Sometimes a simple number tells a big story.
If one examines global corn supply and demand since 1990, non-U.S. production exceeded 90 percent of non-U.S. consumption in only five of the 16 years from 1990/91 through the 2005/06 marketing year.
Since 2006, however, non-U.S. production has topped the 90 percent threshold for six consecutive years.
“Think of it as increasing global self-sufficiency,” explained Erick Erickson, U.S. Grains Council director of programs and planning.
Non-U.S. demand continues to rise rapidly, prices remain high, and non-U.S. producers are responding. All of this puts pressure on U.S. market share.
Erickson directed special attention to three major competitors.
Brazil has a corn supply and demand picture not unlike the U.S., with a robust internal market absorbing the bulk of production but with a healthy surplus available for export.
Argentina and the Ukraine, however, export over half their crop. They are producing primarily for export, and they continue to ramp up production in response to high grain prices in international markets.
“Global demand is also proving to be highly resilient, despite high prices,” noted Erickson.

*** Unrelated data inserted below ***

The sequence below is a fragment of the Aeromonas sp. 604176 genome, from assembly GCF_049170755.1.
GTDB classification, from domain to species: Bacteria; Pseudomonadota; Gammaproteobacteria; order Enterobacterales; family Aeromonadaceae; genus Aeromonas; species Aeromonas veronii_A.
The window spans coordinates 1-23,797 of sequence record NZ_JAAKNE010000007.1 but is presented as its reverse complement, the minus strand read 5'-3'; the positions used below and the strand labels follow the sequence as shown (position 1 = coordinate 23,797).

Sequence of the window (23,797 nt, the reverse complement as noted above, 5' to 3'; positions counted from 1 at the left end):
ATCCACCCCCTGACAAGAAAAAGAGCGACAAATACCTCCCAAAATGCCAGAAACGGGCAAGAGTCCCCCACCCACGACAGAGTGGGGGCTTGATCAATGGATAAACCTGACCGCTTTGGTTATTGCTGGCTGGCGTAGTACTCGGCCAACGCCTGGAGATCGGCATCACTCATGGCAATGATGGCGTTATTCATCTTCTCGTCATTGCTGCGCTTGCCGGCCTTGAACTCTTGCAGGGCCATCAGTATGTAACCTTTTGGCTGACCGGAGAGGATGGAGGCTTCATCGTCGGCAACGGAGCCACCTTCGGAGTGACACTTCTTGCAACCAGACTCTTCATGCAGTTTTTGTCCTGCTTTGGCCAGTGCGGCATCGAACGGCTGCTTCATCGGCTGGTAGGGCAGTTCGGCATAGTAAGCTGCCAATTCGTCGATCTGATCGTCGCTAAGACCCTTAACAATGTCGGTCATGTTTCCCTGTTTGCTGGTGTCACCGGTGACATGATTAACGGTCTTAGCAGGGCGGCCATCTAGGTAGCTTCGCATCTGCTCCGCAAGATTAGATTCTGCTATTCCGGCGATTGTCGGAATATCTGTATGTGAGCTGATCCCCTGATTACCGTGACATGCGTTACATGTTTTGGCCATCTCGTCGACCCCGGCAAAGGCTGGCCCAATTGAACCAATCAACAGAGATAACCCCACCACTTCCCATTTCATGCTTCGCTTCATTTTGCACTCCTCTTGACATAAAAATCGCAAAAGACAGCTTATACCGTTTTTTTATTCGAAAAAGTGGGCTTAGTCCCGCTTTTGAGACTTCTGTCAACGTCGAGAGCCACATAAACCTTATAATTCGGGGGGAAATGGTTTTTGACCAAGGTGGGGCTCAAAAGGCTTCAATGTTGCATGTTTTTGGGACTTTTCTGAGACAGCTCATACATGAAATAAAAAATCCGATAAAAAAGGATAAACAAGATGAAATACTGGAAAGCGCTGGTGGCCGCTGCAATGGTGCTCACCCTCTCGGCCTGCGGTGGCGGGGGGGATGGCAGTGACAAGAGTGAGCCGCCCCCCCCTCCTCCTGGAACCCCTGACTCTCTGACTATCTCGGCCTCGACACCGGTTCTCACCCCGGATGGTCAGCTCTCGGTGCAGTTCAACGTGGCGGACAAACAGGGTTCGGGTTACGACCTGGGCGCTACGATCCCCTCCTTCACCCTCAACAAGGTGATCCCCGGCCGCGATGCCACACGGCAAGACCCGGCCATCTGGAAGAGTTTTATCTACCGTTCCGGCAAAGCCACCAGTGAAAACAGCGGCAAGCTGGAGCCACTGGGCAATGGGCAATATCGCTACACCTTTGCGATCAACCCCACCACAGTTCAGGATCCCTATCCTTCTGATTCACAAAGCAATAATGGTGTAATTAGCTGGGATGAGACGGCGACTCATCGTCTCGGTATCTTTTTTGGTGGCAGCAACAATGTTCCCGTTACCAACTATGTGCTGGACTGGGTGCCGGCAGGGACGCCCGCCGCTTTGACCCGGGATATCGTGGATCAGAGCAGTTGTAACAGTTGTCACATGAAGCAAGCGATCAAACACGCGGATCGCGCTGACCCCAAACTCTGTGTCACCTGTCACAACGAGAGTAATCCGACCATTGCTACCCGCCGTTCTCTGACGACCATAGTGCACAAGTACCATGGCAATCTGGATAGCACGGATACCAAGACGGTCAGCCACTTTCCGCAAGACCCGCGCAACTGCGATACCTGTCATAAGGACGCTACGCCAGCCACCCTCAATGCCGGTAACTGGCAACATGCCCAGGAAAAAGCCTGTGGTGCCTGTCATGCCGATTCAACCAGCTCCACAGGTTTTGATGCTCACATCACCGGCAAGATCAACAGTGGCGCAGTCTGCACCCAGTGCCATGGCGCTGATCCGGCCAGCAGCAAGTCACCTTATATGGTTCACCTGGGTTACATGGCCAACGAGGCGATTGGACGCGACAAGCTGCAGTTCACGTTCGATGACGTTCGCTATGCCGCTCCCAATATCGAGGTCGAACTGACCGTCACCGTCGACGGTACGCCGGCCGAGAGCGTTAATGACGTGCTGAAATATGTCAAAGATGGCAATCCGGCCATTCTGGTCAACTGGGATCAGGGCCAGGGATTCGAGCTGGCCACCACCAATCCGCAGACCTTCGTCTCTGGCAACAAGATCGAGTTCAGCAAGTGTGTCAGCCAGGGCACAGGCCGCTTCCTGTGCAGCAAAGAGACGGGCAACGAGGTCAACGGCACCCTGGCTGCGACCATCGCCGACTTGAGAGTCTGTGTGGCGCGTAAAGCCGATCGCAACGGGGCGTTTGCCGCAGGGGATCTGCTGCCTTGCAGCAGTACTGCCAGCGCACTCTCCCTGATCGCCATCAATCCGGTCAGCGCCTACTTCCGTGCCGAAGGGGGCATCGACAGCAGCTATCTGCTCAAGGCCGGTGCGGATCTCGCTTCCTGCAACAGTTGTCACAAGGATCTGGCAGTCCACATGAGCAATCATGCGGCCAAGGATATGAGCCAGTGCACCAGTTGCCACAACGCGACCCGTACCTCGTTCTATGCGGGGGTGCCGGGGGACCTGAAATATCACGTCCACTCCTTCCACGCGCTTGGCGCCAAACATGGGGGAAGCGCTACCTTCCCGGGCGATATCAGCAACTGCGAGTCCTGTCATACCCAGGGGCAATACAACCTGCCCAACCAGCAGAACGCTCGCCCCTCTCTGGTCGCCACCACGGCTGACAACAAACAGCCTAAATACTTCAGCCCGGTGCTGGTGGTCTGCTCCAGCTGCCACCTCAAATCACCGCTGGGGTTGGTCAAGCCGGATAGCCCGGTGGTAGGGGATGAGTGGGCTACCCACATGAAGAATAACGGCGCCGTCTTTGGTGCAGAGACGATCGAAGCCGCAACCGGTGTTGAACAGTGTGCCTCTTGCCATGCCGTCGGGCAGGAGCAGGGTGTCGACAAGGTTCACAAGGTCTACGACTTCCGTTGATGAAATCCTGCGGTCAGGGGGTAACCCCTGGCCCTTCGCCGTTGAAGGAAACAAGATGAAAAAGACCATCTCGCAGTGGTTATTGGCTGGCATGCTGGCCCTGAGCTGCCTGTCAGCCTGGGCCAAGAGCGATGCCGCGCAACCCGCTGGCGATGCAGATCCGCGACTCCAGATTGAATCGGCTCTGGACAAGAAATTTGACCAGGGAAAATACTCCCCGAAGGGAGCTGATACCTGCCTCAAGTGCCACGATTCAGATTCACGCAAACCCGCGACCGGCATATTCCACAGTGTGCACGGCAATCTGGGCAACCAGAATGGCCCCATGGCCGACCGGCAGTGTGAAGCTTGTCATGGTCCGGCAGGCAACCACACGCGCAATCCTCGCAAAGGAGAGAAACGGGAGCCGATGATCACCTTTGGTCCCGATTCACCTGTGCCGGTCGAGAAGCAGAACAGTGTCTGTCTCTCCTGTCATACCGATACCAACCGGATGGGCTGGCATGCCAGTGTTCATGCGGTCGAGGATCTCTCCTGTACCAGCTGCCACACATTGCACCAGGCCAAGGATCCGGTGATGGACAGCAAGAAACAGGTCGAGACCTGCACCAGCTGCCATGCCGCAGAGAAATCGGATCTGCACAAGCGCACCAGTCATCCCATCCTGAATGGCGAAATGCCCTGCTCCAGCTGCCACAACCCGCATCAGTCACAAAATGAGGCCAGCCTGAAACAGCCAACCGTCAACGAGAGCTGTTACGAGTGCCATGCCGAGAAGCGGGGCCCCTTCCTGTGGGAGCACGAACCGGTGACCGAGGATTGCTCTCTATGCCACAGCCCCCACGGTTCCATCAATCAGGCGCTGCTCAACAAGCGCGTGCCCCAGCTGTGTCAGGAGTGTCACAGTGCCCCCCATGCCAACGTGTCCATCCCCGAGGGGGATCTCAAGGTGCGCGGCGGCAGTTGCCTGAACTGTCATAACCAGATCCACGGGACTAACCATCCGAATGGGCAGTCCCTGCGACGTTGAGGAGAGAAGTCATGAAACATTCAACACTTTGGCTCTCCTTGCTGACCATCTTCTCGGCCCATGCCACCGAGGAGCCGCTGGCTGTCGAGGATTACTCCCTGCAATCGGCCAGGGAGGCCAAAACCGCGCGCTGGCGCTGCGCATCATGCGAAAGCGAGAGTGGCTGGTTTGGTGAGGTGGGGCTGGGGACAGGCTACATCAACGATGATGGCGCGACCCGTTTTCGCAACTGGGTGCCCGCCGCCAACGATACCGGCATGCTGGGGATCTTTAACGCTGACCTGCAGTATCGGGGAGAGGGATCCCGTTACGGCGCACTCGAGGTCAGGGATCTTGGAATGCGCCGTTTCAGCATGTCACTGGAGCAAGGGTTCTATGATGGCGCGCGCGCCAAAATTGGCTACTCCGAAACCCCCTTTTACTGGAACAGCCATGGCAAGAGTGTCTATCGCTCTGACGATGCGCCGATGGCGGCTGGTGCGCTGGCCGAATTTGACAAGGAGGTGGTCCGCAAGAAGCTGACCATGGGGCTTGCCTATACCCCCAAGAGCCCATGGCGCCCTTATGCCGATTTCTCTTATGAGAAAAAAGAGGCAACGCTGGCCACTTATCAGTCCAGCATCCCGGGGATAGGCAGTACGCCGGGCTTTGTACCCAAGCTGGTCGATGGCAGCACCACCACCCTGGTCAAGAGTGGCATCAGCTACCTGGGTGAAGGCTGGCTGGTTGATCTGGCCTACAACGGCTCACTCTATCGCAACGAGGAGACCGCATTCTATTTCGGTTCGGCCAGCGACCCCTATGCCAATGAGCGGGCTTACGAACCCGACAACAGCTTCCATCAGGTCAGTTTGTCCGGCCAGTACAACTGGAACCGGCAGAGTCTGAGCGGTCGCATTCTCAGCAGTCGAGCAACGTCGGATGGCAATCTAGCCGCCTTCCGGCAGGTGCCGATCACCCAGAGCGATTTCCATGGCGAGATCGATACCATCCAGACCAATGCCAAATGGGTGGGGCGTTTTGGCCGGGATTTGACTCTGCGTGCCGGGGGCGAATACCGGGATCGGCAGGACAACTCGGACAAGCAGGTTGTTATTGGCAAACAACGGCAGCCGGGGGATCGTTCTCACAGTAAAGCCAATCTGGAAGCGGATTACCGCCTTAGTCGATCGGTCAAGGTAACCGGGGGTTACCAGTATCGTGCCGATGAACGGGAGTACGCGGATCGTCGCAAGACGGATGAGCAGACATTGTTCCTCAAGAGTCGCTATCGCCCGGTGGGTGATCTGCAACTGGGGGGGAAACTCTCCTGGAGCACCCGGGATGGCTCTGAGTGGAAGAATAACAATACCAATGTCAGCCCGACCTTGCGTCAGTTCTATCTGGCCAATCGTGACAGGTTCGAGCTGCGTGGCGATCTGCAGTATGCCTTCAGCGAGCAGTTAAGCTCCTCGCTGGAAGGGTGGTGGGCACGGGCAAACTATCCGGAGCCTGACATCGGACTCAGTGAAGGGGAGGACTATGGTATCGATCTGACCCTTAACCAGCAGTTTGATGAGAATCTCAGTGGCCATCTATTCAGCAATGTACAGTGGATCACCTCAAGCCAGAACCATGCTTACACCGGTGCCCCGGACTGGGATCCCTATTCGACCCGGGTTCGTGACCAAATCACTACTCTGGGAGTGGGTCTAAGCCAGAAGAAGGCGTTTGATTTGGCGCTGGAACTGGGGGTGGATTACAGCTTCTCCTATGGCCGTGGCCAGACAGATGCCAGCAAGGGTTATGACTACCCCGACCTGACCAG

The fundamentals are clearly sound, as the growing global middle class continues to demand an improved diet despite higher prices.
Even with some substitution, principally of feed wheat, global corn demand continues to grow at a robust pace — and producers around the world are responding.
Given strong fundamentals, Erickson called for a focus on the long-term: a commitment to long-term reliability and innovation; development of stable, long-term partnerships; investment in infrastructure to handle growing demand; and a recognition that trade is ultimately a “group sport” — that a stable, predictable, transparent and open trade system is in the long-run preferable to short-term focus on isolated national interests.
“A rising tide lifts all boats,” he said, and given strong long-term fundamentals, the Grains Council will continue to uphold its historic commitment to trade expansion.